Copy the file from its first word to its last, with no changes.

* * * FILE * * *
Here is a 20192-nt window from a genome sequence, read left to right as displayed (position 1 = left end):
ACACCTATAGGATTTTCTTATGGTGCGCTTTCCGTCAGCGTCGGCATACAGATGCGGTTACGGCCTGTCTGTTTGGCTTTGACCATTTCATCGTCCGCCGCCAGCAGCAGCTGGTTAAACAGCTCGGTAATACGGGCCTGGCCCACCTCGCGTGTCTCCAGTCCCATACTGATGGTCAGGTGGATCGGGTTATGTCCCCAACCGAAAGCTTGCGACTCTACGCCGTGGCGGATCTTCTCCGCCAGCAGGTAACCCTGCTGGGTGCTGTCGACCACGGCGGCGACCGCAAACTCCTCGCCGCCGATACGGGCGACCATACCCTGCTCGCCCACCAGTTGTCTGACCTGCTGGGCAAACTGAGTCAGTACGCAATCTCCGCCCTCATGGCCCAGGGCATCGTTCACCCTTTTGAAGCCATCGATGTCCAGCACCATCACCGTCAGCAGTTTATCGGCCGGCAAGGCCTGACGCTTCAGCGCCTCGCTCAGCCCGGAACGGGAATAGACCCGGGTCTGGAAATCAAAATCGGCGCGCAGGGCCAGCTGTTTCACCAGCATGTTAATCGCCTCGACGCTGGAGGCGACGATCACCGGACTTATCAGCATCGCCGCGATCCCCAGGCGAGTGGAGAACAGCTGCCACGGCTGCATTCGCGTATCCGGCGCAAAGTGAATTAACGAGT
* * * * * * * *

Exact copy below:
Here is a 20192-nt window from a genome sequence, read left to right as displayed (position 1 = left end):
ACACCTATAGGATTTTCTTATGGTGCGCTTTCCGTCAGCGTCGGCATACAGATGCGGTTACGGCCTGTCTGTTTGGCTTTGACCATTTCATCGTCCGCCGCCAGCAGCAGCTGGTTAAACAGCTCGGTAATACGGGCCTGGCCCACCTCGCGTGTCTCCAGTCCCATACTGATGGTCAGGTGGATCGGGTTATGTCCCCAACCGAAAGCTTGCGACTCTACGCCGTGGCGGATCTTCTCCGCCAGCAGGTAACCCTGCTGGGTGCTGTCGACCACGGCGGCGACCGCAAACTCCTCGCCGCCGATACGGGCGACCATACCCTGCTCGCCCACCAGTTGTCTGACCTGCTGGGCAAACTGAGTCAGTACGCAATCTCCGCCCTCATGGCCCAGGGCATCGTTCACCCTTTTGAAGCCATCGATGTCCAGCACCATCACCGTCAGCAGTTTATCGGCCGGCAAGGCCTGACGCTTCAGCGCCTCGCTCAGCCCGGAACGGGAATAGACCCGGGTCTGGAAATCAAAATCGGCGCGCAGGGCCAGCTGTTTCACCAGCATGTTAATCGCCTCGACGCTGGAGGCGACGATCACCGGACTTATCAGCATCGCCGCGATCCCCAGGCGAGTGGAGAACAGCTGCCACGGCTGCATTCGCGTATCCGGCGCAAAGTGAATTAACGAGT